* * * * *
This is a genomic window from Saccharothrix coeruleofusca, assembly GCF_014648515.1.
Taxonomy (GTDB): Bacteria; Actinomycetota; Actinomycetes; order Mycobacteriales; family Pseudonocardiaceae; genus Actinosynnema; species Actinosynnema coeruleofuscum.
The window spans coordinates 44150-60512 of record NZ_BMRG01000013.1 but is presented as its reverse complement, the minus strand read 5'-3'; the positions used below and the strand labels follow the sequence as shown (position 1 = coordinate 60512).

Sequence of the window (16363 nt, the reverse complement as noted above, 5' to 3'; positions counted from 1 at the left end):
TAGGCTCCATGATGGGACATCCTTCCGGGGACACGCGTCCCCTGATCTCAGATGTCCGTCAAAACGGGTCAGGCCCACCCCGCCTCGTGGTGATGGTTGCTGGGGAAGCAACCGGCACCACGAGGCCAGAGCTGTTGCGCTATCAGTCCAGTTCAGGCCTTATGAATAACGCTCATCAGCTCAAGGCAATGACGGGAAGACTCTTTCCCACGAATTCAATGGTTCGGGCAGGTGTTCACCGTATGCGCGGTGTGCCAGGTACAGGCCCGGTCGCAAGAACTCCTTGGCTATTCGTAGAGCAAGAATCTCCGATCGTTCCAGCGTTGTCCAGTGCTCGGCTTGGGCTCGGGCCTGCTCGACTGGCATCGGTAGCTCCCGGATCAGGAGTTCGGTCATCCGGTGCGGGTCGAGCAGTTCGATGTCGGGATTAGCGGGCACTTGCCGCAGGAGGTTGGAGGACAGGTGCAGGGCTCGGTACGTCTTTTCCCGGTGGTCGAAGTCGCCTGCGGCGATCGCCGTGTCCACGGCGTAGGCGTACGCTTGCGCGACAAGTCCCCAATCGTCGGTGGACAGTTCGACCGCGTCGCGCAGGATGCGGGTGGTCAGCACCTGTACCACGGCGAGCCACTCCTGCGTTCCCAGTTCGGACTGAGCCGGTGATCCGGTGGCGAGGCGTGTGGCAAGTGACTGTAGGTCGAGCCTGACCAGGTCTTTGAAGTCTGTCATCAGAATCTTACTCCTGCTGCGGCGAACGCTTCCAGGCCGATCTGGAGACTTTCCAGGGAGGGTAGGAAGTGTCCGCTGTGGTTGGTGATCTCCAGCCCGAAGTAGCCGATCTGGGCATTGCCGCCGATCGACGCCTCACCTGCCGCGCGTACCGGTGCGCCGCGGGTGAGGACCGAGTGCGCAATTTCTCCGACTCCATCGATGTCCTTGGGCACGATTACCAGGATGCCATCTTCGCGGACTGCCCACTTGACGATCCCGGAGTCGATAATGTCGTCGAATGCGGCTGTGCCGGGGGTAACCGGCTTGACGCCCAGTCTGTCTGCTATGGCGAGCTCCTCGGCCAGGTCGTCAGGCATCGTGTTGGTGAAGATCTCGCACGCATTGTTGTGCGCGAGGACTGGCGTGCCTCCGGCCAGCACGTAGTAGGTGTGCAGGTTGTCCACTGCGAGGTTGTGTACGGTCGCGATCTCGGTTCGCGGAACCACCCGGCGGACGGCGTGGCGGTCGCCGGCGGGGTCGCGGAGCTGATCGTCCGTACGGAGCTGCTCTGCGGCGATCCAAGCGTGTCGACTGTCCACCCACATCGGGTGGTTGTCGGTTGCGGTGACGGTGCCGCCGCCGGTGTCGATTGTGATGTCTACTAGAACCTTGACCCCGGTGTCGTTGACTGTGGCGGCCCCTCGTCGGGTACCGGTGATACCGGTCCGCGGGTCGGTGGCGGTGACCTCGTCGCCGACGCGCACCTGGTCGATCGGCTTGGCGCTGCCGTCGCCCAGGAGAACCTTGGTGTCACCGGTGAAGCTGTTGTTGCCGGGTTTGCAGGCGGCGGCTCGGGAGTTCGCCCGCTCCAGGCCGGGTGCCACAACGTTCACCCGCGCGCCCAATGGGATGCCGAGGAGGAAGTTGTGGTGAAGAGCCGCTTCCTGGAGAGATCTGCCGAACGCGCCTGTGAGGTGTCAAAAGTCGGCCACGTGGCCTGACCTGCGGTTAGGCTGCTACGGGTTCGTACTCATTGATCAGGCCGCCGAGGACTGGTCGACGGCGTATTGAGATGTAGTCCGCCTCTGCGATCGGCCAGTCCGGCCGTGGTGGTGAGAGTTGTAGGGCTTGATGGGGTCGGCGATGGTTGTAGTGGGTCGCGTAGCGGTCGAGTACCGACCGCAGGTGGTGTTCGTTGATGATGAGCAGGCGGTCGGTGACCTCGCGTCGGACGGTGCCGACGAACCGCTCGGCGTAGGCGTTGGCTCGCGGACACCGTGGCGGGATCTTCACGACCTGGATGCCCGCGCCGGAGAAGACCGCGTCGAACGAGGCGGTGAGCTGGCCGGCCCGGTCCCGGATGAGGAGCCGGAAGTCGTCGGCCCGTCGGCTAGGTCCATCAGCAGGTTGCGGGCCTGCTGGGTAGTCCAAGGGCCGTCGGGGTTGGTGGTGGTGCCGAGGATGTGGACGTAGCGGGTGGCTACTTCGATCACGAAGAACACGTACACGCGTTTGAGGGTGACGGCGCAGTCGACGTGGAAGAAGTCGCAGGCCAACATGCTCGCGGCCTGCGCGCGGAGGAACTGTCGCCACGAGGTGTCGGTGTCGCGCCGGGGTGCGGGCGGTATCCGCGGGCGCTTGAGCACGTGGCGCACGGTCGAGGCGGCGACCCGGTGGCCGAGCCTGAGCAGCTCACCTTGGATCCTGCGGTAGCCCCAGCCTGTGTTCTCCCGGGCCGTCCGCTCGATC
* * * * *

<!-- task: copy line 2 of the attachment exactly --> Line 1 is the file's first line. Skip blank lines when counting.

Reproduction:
Taxonomy (GTDB): Bacteria; Actinomycetota; Actinomycetes; order Mycobacteriales; family Pseudonocardiaceae; genus Actinosynnema; species Actinosynnema coeruleofuscum.